ClassicsOnline Home » MOZART: Zauberflote (Die) (The Magic Flute)
Wolfgang Amadeus Mozart (1756 - 1791)
Die Zauberflote / The Magic Flute / La
flute enchantee K. 620
Eine deutsche Oper in zwei Aufzugen
A German Opera in Two Acts
Text von Emanuel Schikaneder
In 1781 Mozart won independence from the ties that had
bound him to his native
Salzburg. After a childhood during which he had
astonished Europe by his feats of musicianship, there had been a less
satisfactory period of adolescence in which his gifts were the greater but his
chances to display them the less. An attempt to seek an honourable position in
Mannheim or in Paris in 1777 and 1778 led to nothing, but the successful
reception of his opera Idomeneo in Munich in January 1781 encouraged him in his
quarrel with his patron, the Archbishop of Salzburg, during the course of a
visit to Vienna immediately afterwards.
For the last ten years of his life Mozart lacked the
security of patronage and was without the careful advice of his father, Leopold
Mozart, who remained as Vice-Kapellmeister in Salzburg, unable any longer to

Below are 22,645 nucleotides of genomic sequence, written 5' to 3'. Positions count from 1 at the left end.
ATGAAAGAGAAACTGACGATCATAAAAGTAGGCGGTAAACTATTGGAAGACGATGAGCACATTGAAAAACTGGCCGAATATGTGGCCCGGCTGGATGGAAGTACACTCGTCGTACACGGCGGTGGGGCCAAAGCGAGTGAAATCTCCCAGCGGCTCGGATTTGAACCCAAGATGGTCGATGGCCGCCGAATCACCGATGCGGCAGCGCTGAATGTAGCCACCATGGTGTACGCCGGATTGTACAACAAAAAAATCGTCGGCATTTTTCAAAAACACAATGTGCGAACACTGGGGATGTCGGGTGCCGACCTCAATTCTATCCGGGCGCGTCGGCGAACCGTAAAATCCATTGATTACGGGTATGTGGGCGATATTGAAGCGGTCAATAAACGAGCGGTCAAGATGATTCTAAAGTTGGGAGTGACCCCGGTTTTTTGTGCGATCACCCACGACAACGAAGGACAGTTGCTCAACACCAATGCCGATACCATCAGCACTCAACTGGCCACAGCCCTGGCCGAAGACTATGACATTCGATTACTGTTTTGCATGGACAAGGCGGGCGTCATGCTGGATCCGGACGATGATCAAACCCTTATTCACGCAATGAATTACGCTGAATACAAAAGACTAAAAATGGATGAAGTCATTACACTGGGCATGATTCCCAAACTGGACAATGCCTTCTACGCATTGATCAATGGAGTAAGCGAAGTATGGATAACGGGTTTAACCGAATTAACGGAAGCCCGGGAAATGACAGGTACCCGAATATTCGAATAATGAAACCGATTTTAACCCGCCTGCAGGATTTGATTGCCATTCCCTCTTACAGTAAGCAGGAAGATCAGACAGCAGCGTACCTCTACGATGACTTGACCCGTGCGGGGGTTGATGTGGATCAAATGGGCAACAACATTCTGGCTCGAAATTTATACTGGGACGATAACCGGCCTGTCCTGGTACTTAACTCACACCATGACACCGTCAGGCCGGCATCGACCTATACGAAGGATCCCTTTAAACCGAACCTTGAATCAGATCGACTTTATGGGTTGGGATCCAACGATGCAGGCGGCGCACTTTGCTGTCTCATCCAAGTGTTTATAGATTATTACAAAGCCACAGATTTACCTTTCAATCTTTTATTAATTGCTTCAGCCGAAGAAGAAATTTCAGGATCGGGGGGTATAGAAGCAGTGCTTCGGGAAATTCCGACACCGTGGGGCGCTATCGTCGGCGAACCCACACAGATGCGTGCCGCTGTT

guide and plan his son's career. An imprudent marriage did nothing to improve
his position, but Vienna brought one very great advantage. At last it was
possible to write directly for the theatre. Mozart's first Vienna opera during
this period was the German Singspiel Die Entfuhrung aus dem Serail (The
Abduction from the Seraglio), in 1782. This was followed in 1786 by the first
of his collaborations with Lorenzo da Ponte, the Italian opera Le nozze di
Figaro (The Marriage of Figaro). In 1787, the year of his father's death, came
a further opera with Lorenzo da Ponte, Don Giovanni, and in 1790, with the same
poet, Cosi fan tutte, otherwise known as La scuola degli amanti (The School of
Lovers). The following year Mozart wrote two operas, La clemenza di Tito (The